It is important to note that grants are usually included as a part of program services but it is helpful to separate the two figures out when seeking to understand the role of awarding grants in a non-profit.  For many diseases, non-profits raise funds to award grants for research in hopes of learning more about the disease in search of a cure. What makes Type 2 diabetes so unique is that the disease is largely preventable and reversible with lifestyle changes in diet. Consequently, the awarding of grants is not currently a significant part of program services at ADA. In 2018, ADA made $13 million in grants and almost all of it was to The American Diabetes Association Research Foundation, a non-profit that operates out of the same office as the ADA (note:  In 2017, ADA made $32 million in grants).

As illustrated above, the ADA spent $132 million of the $158 million raised, or 84% of revenue.  The unspent revenue – $26 million – was allocated to the general fund (also referred to as the endowment) which had $59 million at year-end.

Using the above information, every $100 in revenue was spent as follows:

 $100:  Revenue

-$ 20:  Fundraising

-$  6:  Management and General Expenses

-$ 26: Subtotal Fundraising and Management/General Expenses

 $ 74:  Revenue Remaining

-$ 50: Program Services

-$  8:  Grants

$ 16:  Revenue Remaining:  To General Fund

As illustrated above, the ADA spent $26 out of every $100 on fundraising and management/general expenses. $58 out of every $100 was spent on programs and grants leaving $16 out of every $100 in revenue unspent and allocated to the general fund.

Expenses by Specific Line Item Category

The $132 million in expenses were categorized as follows:

  • $52 million (33% of revenue):  Compensation
  • $23 million (15% of revenue):  Office-Related Expenses
  • $13 million (8% of revenue):  Grants
  • $11 million (7% of revenue):  Printing and Publications
  • $ 8 million (5% of revenue):  Fees for Services (i.e. legal, acct, fundraising, other)
  • $ 8 million (5% of revenue):  Travel and Conferences
  • $ 8 million (5% of revenue):  Other Expenses
  • $ 6 million (4% of revenue):  Postage and Handling
  • $ 3 million (2% of revenue):  Advertising and Promotion

Compensation is the largest expense for ADA.  In 2018, 1,007 employees were compensated $52 million which equates to an average compensation of $52,600.   99 employees received more than $100,000 in compensation with the most highly compensated employee, Tracey D Brown, the Chief Executive Officer receiving $943,881.

Using the above information, every $100 in revenue was spent as follows:

$100:  Revenue

-$ 33:  Compensation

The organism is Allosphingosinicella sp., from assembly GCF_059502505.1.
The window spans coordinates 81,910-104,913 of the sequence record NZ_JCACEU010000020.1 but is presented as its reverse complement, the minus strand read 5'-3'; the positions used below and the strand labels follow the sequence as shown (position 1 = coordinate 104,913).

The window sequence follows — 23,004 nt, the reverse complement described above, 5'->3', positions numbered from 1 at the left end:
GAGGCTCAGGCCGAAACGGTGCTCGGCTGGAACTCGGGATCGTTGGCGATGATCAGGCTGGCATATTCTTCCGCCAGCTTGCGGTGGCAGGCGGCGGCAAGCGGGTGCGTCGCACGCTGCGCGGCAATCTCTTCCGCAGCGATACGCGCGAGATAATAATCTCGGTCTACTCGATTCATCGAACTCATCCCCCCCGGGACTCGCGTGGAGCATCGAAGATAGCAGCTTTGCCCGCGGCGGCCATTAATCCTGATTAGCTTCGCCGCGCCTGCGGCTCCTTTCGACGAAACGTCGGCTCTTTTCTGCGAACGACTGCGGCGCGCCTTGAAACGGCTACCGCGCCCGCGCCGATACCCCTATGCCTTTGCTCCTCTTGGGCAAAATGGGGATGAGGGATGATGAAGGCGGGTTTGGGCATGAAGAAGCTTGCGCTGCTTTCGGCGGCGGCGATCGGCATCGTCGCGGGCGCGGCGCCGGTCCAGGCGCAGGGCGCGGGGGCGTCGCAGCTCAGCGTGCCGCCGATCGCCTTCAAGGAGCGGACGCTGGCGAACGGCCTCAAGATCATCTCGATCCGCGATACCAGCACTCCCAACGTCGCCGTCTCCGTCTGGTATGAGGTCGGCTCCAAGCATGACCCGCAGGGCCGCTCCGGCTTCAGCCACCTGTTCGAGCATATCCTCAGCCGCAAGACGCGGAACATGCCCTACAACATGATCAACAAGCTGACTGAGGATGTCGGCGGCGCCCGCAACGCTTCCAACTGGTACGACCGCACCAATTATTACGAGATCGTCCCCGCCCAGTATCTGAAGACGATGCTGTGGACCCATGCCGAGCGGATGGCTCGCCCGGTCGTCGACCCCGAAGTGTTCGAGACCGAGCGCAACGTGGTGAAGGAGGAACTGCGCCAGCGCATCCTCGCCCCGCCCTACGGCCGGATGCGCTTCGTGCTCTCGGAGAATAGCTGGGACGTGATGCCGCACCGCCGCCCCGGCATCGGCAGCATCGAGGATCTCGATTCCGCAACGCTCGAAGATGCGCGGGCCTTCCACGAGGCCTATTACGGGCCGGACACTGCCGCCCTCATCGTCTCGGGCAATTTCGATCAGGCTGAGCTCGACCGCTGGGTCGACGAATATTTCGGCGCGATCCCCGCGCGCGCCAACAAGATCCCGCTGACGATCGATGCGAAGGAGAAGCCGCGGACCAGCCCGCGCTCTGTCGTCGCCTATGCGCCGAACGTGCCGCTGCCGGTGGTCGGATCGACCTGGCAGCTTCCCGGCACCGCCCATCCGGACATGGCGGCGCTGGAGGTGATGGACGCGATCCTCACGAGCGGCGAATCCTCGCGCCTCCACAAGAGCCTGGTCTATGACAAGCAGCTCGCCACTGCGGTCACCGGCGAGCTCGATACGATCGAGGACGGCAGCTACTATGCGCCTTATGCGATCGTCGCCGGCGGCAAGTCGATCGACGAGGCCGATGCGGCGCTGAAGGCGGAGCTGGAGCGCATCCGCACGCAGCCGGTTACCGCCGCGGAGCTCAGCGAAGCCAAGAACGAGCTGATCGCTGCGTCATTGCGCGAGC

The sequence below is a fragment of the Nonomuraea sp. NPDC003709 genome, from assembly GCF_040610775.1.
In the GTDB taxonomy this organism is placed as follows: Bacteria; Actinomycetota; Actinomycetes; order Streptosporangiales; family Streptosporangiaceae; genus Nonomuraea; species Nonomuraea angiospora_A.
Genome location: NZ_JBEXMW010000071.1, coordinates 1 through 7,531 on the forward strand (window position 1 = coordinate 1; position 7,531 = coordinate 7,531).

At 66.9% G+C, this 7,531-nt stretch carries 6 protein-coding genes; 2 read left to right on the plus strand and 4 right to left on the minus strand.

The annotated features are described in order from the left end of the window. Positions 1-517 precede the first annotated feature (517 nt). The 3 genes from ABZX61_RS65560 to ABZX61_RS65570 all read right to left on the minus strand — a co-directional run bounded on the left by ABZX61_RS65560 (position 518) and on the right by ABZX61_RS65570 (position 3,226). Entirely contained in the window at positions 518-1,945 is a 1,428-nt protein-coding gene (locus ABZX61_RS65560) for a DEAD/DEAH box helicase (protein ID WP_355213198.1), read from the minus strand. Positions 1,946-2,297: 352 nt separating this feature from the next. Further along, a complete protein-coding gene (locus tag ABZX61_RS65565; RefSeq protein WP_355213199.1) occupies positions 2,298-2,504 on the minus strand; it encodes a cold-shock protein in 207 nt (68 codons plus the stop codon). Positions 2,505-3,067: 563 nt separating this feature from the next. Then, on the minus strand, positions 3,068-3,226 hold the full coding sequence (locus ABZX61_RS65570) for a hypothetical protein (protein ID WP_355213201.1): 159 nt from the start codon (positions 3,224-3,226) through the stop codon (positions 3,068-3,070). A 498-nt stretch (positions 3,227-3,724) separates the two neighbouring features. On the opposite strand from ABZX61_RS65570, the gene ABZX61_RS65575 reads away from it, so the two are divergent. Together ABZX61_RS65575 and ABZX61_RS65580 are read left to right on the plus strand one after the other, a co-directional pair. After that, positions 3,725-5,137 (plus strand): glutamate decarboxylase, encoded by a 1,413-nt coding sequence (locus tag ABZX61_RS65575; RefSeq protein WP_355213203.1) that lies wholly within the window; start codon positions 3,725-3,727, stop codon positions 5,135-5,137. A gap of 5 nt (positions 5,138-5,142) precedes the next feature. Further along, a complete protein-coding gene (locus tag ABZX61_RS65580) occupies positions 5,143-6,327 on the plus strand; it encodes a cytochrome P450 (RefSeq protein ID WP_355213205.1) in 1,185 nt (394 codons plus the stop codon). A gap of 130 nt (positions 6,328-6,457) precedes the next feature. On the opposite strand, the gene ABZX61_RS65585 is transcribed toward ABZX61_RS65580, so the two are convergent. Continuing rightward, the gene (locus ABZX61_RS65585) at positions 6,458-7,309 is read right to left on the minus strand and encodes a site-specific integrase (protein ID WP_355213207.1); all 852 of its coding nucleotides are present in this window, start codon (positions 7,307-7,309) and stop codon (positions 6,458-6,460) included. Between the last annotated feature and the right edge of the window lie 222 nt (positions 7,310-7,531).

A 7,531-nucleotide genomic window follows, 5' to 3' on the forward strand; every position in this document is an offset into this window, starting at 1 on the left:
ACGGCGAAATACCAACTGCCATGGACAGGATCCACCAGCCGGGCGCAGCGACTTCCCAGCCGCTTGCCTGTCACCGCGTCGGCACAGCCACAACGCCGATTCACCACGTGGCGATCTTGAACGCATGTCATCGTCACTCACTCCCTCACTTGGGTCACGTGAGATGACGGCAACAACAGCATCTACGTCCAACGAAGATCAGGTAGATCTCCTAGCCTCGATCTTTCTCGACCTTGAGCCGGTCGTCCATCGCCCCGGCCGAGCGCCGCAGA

-$ 23:  Office-Related Expenses

-$  7:  Printing and Publications

-$  5:  Travel and Conferences

-$  5:  Fees for Services

-$  5:  Other expenses

-$  4:  Postage and Handling

-$  2:  Advertising and Promotion

-$ 76: Subtotal (Comp, Office, Printing, Publications, Travel, Conferences, Fees, PP, Advertising)

$ 24:  Revenue Remaining

-$  8:  Grants

$ 16:  Revenue Remaining:  To General Fund

As illustrated above, $56 out of every $100 was spent on compensation and office-related expenses. An additional $28 out of every $100 was spent on printing, publications, postage, handling, advertising and promotion, fees for services, and other expenses.  In total, $76 out of every $100 was spent on staff and organization expenses while $8 out of every $100 in revenue received was spent on grants. $16 out of every $100 was not spent and allocated to the general fund to increase the endowment balance.

In summary, the ADA is a non-profit whose mission is to prevent and cure a disease (diabetes) that is one of the fastest growing diseases in the country. Although the ADA has been around for 80 years and has raised hundreds of millions of dollars, the organization has been unable to prevent and cure or even stop the growth of Type 2 diabetes, which is largely preventable and reversible with dietary changes.  From 2014-2017, revenues declined from $216 million to $144 million while the endowment fell from $79 million to $36 million. Changes in management were made in 2018 which resulted in staff cuts, slashing expenses, and not spending as much as the organization raised (presumably to strengthen the endowment). Revenue increased to $158 million in 2018 (from $144 million in 2017). The real test is if the ADA will be effective in preventing and curing diabetes in the future.

To read the IRS Form 990 (2018), click here.